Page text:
While the US economy has continued to expand and will likely sooner or later push the US Federal Reserve (Fed) closer to so-called “normalization” of its accommodative monetary policies, Fed Chair Janet Yellen is generally thought to have been too precise when she suggested in mid-March that the Fed could start to raise interest rates six months after it had wound down its quantitative easing (QE) program. This comment was taken by some as suggesting we could see rate hikes sometime in spring 2015, causing an immediate, albeit short-lived, wobble in financial markets. Soon after, however, Yellen struck a different tone, stressing that loose monetary policy was “still needed and will be for some time to come” given that there was considerable slack in the US labor market.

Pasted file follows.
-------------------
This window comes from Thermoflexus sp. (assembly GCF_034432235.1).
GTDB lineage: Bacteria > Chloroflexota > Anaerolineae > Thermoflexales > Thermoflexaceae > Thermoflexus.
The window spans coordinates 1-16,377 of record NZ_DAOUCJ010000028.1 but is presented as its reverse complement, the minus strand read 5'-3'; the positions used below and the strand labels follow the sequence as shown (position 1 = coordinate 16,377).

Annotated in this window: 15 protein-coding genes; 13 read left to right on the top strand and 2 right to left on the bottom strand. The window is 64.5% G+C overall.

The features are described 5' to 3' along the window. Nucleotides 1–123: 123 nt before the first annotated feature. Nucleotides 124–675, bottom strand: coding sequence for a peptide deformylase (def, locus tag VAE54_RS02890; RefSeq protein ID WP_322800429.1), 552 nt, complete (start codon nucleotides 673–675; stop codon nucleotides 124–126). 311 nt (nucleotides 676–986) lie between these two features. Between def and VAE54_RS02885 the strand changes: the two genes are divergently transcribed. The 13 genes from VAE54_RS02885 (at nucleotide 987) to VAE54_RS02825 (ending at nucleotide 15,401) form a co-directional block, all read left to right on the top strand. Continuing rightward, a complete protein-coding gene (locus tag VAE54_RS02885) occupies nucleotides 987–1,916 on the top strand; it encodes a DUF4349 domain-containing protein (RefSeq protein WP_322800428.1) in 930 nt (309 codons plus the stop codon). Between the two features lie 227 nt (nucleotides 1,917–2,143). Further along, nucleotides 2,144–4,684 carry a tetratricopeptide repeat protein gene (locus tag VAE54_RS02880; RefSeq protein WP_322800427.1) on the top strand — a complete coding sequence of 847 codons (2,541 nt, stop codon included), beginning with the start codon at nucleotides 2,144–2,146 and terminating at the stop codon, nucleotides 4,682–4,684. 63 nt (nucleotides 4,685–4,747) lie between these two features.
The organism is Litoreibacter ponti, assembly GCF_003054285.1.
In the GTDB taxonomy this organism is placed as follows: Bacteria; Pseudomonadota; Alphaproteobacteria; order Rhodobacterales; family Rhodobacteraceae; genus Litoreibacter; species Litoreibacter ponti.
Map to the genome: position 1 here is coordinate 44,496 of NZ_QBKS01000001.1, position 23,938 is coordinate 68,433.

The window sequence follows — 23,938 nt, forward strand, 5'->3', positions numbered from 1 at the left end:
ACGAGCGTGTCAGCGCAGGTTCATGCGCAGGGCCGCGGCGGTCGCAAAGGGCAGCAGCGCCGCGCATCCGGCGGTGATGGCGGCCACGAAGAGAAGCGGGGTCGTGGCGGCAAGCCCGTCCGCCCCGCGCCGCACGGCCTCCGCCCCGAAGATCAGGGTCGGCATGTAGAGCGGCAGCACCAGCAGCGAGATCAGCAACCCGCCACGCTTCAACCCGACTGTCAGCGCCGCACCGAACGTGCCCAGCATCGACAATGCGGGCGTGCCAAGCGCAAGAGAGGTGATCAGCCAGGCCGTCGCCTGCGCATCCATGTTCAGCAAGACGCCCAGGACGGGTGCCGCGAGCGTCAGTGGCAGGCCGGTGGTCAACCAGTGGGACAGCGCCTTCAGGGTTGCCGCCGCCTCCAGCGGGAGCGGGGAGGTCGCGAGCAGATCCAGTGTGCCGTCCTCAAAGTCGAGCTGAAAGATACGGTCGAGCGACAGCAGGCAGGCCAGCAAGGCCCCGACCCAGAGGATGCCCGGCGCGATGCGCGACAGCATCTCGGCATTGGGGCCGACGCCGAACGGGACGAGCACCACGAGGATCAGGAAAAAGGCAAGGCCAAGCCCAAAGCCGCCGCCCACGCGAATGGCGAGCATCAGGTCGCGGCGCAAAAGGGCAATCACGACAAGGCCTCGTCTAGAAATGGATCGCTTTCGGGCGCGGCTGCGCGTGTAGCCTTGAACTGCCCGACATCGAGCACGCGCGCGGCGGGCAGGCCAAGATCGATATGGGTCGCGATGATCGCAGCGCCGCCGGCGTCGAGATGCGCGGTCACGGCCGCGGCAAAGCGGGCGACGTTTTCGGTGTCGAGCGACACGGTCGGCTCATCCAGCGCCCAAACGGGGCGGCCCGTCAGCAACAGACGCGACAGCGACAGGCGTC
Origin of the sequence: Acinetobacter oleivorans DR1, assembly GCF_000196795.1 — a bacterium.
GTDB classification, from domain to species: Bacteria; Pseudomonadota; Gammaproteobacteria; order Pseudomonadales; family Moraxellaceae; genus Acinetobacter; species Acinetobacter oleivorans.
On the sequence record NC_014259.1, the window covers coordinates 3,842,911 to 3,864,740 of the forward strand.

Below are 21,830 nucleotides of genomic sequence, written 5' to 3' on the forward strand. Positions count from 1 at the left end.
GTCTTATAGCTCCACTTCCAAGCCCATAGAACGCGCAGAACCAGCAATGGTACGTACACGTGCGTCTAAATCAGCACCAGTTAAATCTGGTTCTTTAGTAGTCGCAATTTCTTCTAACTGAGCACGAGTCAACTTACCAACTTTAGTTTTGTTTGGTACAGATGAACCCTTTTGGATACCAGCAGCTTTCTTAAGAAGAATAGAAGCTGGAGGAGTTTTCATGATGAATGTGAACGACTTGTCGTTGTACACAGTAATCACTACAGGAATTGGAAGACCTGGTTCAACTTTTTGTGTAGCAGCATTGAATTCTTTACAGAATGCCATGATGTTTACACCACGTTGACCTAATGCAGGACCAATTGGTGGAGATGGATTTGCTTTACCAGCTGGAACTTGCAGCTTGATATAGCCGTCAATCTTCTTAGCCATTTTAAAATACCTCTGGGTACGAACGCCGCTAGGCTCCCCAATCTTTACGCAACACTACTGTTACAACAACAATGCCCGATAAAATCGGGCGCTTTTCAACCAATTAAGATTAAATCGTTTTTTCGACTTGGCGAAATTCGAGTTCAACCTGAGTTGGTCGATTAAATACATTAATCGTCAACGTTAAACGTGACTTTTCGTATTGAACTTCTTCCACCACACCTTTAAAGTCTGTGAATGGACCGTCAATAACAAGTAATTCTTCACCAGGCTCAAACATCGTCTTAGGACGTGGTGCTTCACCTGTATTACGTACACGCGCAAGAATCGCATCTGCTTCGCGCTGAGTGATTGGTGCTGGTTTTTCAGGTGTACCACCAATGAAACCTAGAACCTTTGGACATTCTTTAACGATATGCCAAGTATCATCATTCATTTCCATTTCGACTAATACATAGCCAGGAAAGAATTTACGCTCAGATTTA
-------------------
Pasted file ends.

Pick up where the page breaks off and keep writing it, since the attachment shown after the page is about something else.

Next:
In essence, Fed policy is now arguably much more nuanced than it was back in December 2012 when Yellen’s predecessor, Ben Bernanke, announced a fall in the unemployment rate to 6.5% as a threshold for tightening monetary policy. This threshold possibly made sense at the time if the expectation was that a tighter job market would trigger higher inflation. But although the headline unemployment rate is now close to 6.5%, inflation is low (core personal consumption expenditure, a key measure for the Fed, came in at an annualized rate of just 1.1% in February). The Fed appears to be focused now on a dashboard of data that delves deep into job statistics. The dashboard includes labor force participation, wage growth and long-term unemployment rates, as well as statistics on quitting and hiring and the so-called “U6” unemployment rate (which includes those workers who are part-time purely for economic reasons and, at 12.7% in March, is much higher than the official jobless rate). While there has been improvement, some of these gauges are still weaker than their pre-recession levels. Yellen stated that “the dial on virtually all of those things is moving in the direction of improvement,” but she also pointed to the problems of long-term unemployment and low wage growth as reasons for believing that extraordinary monetary policy was still needed. She also pointed to the decline in the labor force participation rate (from 66% in 2008 to 63% today, according to the Bureau of Labor Statistics) as signaling a lack of demand in the economy.